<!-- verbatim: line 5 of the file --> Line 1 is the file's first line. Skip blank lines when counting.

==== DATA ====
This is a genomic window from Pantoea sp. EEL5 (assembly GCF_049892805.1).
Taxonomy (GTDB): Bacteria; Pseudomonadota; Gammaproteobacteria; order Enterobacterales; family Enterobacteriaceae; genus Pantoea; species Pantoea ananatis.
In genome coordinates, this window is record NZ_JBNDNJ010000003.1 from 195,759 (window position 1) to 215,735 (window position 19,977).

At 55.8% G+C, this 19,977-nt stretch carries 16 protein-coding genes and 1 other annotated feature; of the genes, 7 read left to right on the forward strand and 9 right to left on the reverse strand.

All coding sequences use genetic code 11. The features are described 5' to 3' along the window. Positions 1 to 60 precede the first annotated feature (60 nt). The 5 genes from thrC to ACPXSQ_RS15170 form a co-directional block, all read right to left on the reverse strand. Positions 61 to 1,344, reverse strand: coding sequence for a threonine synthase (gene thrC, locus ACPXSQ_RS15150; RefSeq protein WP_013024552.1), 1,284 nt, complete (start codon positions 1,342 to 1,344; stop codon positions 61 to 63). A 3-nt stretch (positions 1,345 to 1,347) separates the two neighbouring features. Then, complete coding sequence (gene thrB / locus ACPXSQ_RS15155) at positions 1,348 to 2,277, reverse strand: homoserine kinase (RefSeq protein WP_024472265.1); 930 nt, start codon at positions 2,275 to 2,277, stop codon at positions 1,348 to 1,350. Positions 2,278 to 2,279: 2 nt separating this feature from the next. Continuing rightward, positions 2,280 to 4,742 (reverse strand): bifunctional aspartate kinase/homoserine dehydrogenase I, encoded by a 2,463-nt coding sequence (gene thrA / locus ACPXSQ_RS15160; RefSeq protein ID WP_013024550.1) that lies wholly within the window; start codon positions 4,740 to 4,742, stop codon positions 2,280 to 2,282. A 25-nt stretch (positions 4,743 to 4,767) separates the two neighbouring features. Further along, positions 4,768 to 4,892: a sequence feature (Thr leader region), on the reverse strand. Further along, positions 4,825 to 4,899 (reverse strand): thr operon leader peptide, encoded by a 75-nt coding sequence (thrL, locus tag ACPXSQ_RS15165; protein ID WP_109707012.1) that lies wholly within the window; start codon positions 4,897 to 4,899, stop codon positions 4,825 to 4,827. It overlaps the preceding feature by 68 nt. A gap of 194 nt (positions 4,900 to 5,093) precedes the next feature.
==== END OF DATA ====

All coding sequences use genetic code 11. The features are described 5' to 3' along the window. Positions 1 to 60 precede the first annotated feature (60 nt). The 5 genes from thrC to ACPXSQ_RS15170 form a co-directional block, all read right to left on the reverse strand. Positions 61 to 1,344, reverse strand: coding sequence for a threonine synthase (gene thrC, locus ACPXSQ_RS15150; RefSeq protein WP_013024552.1), 1,284 nt, complete (start codon positions 1,342 to 1,344; stop codon positions 61 to 63). A 3-nt stretch (positions 1,345 to 1,347) separates the two neighbouring features. Then, complete coding sequence (gene thrB / locus ACPXSQ_RS15155) at positions 1,348 to 2,277, reverse strand: homoserine kinase (RefSeq protein WP_024472265.1); 930 nt, start codon at positions 2,275 to 2,277, stop codon at positions 1,348 to 1,350. Positions 2,278 to 2,279: 2 nt separating this feature from the next. Continuing rightward, positions 2,280 to 4,742 (reverse strand): bifunctional aspartate kinase/homoserine dehydrogenase I, encoded by a 2,463-nt coding sequence (gene thrA / locus ACPXSQ_RS15160; RefSeq protein ID WP_013024550.1) that lies wholly within the window; start codon positions 4,740 to 4,742, stop codon positions 2,280 to 2,282. A 25-nt stretch (positions 4,743 to 4,767) separates the two neighbouring features. Further along, positions 4,768 to 4,892: a sequence feature (Thr leader region), on the reverse strand. Further along, positions 4,825 to 4,899 (reverse strand): thr operon leader peptide, encoded by a 75-nt coding sequence (thrL, locus tag ACPXSQ_RS15165; protein ID WP_109707012.1) that lies wholly within the window; start codon positions 4,897 to 4,899, stop codon positions 4,825 to 4,827. It overlaps the preceding feature by 68 nt. A gap of 194 nt (positions 4,900 to 5,093) precedes the next feature.